Photos - When determining the value of an autographed photo, there are a few factors to consider. The photo may have corner wear or slight edge wear without detracting significantly from the value but any wear or damage that detracts from the image itself will lower the value considerably. Also, as with baseballs, personalized autographs will lower the overall value. Other major factors include rarity of the photo, historical importance, picture quality and overall eye appeal. Photos are usually used as display items so the eye appeal is very important. The prices in this guide are for 8x10 (modern) or smaller (vintage) photos.
Documents - The keys to determining the value of an autographed document are overall condition and content. Many letters will have folds or bends in them because of the mailing process so, as long as there are no major flaws such as tears or staining that affect the content, the value won't be affected very much. Content is another major factor. As a general rule, the more sports related content, the higher the value. There are instances where non-sports content may worth more; it simply comes down to how interesting the content is.
Another content-related factor revolves around the amount handwriting found in the document. With all other things being equal, if a letter is handwritten, it is usually worth more than a letter that is typed. Collectors seem to like the personal touch the handwritten pieces offer.
Bats, Gloves, Jerseys and Helmets - This guide should be used for non-game equipment. Autographed game issued or game used equipment would command a much higher premium than the prices listed in this guide. The autographed bat, glove, jersey and helmet prices listed are for replica or commemorative-type items. General condition principles apply.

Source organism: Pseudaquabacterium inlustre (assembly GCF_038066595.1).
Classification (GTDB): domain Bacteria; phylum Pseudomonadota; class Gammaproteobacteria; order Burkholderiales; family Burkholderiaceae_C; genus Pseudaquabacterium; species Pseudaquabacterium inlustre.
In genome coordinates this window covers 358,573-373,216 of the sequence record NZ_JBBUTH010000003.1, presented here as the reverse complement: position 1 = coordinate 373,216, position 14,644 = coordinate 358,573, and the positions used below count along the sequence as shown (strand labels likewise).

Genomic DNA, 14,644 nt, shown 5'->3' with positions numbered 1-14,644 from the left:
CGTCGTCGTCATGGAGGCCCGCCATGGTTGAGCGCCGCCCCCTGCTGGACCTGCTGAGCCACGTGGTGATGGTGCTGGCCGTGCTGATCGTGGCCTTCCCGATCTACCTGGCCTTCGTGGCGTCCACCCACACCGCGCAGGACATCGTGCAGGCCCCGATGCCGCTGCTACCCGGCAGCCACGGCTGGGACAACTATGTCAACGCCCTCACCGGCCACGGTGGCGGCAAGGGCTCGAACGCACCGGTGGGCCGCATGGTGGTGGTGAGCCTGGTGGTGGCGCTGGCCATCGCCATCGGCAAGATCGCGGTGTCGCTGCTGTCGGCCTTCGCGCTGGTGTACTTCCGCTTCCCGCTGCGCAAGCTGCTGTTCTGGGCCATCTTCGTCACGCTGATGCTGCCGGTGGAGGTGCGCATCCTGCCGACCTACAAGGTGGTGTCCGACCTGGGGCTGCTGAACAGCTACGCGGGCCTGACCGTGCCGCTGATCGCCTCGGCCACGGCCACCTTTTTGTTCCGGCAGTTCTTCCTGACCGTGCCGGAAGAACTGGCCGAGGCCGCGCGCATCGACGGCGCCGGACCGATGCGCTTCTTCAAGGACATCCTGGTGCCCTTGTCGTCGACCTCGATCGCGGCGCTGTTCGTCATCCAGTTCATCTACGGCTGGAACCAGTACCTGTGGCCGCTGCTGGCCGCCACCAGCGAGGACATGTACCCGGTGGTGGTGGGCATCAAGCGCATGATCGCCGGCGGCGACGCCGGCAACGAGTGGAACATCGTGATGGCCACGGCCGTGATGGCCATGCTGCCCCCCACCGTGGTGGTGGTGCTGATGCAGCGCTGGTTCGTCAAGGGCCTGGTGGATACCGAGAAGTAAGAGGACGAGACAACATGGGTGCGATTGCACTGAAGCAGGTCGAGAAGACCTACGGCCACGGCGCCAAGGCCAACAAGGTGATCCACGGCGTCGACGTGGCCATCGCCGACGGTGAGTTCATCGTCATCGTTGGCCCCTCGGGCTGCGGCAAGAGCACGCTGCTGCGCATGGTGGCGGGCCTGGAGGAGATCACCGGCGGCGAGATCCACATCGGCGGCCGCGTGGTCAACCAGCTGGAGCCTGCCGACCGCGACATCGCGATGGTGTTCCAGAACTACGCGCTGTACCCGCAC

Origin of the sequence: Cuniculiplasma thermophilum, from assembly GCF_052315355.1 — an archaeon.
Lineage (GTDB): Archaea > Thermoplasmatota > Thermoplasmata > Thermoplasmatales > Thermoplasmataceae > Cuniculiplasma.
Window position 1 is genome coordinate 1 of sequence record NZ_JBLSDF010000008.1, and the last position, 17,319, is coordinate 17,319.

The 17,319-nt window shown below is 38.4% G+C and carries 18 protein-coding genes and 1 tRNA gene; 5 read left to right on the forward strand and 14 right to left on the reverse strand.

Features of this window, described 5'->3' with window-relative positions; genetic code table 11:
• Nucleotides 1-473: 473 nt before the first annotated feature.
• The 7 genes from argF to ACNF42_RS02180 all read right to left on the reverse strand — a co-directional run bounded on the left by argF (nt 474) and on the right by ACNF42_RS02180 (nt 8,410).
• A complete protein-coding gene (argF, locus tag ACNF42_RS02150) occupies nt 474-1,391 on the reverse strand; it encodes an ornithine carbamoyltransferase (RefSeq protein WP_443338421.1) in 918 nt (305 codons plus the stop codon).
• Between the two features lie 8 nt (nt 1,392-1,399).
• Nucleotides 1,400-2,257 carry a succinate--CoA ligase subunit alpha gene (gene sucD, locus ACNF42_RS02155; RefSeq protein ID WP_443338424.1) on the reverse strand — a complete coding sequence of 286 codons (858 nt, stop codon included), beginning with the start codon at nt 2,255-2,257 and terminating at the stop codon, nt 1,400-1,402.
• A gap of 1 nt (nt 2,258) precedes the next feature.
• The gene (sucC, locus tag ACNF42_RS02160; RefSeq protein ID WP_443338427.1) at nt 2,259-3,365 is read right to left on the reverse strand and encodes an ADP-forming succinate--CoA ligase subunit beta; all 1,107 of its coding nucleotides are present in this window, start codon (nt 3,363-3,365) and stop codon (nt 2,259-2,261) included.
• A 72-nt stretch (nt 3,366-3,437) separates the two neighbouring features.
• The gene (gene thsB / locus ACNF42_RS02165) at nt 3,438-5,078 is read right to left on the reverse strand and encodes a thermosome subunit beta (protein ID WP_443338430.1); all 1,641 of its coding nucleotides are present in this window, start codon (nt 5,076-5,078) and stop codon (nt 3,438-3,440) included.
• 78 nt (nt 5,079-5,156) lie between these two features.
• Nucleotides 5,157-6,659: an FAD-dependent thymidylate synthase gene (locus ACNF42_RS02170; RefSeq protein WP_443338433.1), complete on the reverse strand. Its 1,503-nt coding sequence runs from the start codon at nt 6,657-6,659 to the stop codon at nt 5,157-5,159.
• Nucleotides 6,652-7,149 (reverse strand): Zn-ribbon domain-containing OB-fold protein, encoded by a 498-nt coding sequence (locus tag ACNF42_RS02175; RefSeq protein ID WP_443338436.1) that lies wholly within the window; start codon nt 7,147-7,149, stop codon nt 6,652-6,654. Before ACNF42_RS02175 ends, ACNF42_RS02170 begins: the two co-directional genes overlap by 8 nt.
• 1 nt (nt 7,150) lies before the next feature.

Flats - General condition principles apply to all other miscellaneous flat items.
As stated earlier, autograph pricing is a very difficult task when you consider the amount of subjectivity involved. At SMR, we will do our very best to track the market on all of the items listed and add new items as needed. We hope this information proves to be useful in determining the values of your prized autographed items.
Remember that autographs authenticated in the presence of the signer will usually sell for a premium price, sometimes a major one, when the service provided includes certification (usually accompanied by a sticker, hologram or DNA) from a respected company in the industry. The bottom line is autograph collecting or any other area of collecting is that you get what you pay for. There is great value in buying authenticated autographs. Not only are they more liquid when it comes time to sell them but you absolutely know you are getting the real thing. Major premium prices apply to autographs of this quality and for very good reason.